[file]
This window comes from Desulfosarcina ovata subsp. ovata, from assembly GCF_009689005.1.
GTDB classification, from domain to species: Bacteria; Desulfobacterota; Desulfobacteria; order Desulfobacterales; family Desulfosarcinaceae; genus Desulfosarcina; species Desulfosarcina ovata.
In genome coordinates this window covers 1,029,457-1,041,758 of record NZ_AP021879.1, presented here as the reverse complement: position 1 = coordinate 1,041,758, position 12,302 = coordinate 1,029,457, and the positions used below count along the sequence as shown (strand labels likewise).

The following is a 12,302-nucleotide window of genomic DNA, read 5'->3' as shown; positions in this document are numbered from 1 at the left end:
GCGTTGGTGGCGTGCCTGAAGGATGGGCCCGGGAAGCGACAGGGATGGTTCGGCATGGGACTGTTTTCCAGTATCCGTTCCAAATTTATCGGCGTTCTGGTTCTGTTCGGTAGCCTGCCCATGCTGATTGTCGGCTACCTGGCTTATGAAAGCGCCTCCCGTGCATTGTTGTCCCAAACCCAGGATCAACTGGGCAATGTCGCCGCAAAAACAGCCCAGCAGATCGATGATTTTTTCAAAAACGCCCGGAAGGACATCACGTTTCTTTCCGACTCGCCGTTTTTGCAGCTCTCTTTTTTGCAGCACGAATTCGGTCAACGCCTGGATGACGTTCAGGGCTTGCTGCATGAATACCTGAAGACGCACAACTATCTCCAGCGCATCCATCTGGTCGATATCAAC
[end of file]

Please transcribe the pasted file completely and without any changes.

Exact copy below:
This window comes from Desulfosarcina ovata subsp. ovata, from assembly GCF_009689005.1.
GTDB classification, from domain to species: Bacteria; Desulfobacterota; Desulfobacteria; order Desulfobacterales; family Desulfosarcinaceae; genus Desulfosarcina; species Desulfosarcina ovata.
In genome coordinates this window covers 1,029,457-1,041,758 of record NZ_AP021879.1, presented here as the reverse complement: position 1 = coordinate 1,041,758, position 12,302 = coordinate 1,029,457, and the positions used below count along the sequence as shown (strand labels likewise).

The following is a 12,302-nucleotide window of genomic DNA, read 5'->3' as shown; positions in this document are numbered from 1 at the left end:
GCGTTGGTGGCGTGCCTGAAGGATGGGCCCGGGAAGCGACAGGGATGGTTCGGCATGGGACTGTTTTCCAGTATCCGTTCCAAATTTATCGGCGTTCTGGTTCTGTTCGGTAGCCTGCCCATGCTGATTGTCGGCTACCTGGCTTATGAAAGCGCCTCCCGTGCATTGTTGTCCCAAACCCAGGATCAACTGGGCAATGTCGCCGCAAAAACAGCCCAGCAGATCGATGATTTTTTCAAAAACGCCCGGAAGGACATCACGTTTCTTTCCGACTCGCCGTTTTTGCAGCTCTCTTTTTTGCAGCACGAATTCGGTCAACGCCTGGATGACGTTCAGGGCTTGCTGCATGAATACCTGAAGACGCACAACTATCTCCAGCGCATCCATCTGGTCGATATCAAC